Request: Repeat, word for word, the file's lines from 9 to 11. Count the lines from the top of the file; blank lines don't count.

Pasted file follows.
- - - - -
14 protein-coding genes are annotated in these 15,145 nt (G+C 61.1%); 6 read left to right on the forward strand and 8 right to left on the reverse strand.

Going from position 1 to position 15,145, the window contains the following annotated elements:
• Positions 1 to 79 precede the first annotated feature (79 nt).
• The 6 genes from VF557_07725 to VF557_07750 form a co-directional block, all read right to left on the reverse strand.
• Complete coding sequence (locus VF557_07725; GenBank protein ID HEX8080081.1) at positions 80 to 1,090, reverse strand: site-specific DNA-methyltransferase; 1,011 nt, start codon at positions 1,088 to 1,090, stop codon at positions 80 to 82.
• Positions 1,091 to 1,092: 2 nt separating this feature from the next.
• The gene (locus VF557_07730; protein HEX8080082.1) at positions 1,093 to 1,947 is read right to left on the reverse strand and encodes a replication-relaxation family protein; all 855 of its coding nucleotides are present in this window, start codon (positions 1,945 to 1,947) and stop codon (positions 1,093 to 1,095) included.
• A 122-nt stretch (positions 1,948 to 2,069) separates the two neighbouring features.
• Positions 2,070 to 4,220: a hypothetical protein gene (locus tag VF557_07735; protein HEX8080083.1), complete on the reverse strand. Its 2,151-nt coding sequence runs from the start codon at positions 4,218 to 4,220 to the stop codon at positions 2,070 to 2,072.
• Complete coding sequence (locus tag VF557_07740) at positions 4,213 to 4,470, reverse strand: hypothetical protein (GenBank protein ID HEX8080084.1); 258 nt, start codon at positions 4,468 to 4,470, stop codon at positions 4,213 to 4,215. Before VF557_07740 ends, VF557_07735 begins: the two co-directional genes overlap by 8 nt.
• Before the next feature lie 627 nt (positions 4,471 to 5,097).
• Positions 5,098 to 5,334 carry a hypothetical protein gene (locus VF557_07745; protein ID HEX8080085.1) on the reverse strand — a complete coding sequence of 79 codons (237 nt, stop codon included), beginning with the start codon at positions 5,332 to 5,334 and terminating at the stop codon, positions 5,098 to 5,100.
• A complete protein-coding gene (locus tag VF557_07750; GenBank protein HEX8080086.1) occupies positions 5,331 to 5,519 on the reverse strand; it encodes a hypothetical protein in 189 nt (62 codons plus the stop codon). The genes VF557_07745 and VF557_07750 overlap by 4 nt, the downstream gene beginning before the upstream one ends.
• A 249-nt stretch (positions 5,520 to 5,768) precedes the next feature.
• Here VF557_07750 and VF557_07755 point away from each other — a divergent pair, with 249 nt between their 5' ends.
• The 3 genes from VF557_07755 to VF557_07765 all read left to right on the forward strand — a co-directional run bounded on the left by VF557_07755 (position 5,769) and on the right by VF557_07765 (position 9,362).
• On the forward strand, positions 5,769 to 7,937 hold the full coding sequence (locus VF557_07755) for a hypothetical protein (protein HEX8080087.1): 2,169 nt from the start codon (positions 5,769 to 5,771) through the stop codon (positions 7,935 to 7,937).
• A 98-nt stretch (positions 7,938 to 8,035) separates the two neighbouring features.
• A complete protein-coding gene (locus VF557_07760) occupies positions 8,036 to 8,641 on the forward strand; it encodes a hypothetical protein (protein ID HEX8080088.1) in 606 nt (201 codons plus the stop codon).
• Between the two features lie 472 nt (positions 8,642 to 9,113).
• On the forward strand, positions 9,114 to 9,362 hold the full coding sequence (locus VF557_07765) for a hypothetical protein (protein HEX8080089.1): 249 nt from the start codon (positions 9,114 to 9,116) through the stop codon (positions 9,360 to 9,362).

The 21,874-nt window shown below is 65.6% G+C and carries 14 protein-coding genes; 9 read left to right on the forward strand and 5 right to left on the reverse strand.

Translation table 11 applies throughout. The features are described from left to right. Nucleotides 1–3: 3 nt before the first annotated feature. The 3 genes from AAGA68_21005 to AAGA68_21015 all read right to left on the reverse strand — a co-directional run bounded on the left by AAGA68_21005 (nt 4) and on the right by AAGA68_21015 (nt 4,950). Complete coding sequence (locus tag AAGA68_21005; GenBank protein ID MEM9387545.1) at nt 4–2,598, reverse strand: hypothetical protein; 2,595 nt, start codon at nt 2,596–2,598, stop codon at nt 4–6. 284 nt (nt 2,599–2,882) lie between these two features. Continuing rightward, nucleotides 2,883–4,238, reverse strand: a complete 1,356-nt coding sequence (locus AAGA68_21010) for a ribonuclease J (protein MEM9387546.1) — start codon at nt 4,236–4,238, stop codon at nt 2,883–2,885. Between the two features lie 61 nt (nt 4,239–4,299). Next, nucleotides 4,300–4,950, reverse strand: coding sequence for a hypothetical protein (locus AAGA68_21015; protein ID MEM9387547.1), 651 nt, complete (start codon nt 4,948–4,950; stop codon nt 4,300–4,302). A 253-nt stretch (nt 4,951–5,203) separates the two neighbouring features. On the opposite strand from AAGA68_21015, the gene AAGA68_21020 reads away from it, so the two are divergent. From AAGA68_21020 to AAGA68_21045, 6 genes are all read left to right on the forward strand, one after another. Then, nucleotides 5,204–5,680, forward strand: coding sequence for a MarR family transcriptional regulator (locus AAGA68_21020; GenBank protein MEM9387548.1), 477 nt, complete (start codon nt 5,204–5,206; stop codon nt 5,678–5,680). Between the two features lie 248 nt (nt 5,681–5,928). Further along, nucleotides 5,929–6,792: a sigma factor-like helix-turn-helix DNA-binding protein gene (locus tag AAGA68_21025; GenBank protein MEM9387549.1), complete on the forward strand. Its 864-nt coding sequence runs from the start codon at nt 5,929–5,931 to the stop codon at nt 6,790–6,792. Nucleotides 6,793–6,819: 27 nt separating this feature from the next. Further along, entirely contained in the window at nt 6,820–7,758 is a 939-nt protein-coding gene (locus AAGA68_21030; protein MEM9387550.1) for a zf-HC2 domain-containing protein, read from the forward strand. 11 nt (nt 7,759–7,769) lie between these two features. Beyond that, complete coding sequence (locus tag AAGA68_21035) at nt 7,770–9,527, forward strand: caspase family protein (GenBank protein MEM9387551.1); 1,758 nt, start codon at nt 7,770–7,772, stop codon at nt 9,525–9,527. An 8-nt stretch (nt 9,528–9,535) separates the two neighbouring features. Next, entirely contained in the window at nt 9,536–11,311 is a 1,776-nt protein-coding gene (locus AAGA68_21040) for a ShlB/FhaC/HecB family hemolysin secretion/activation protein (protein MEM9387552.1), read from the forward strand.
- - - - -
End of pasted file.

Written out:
• Positions 2,070 to 4,220: a hypothetical protein gene (locus tag VF557_07735; protein HEX8080083.1), complete on the reverse strand. Its 2,151-nt coding sequence runs from the start codon at positions 4,218 to 4,220 to the stop codon at positions 2,070 to 2,072.
• Complete coding sequence (locus tag VF557_07740) at positions 4,213 to 4,470, reverse strand: hypothetical protein (GenBank protein ID HEX8080084.1); 258 nt, start codon at positions 4,468 to 4,470, stop codon at positions 4,213 to 4,215. Before VF557_07740 ends, VF557_07735 begins: the two co-directional genes overlap by 8 nt.
• Before the next feature lie 627 nt (positions 4,471 to 5,097).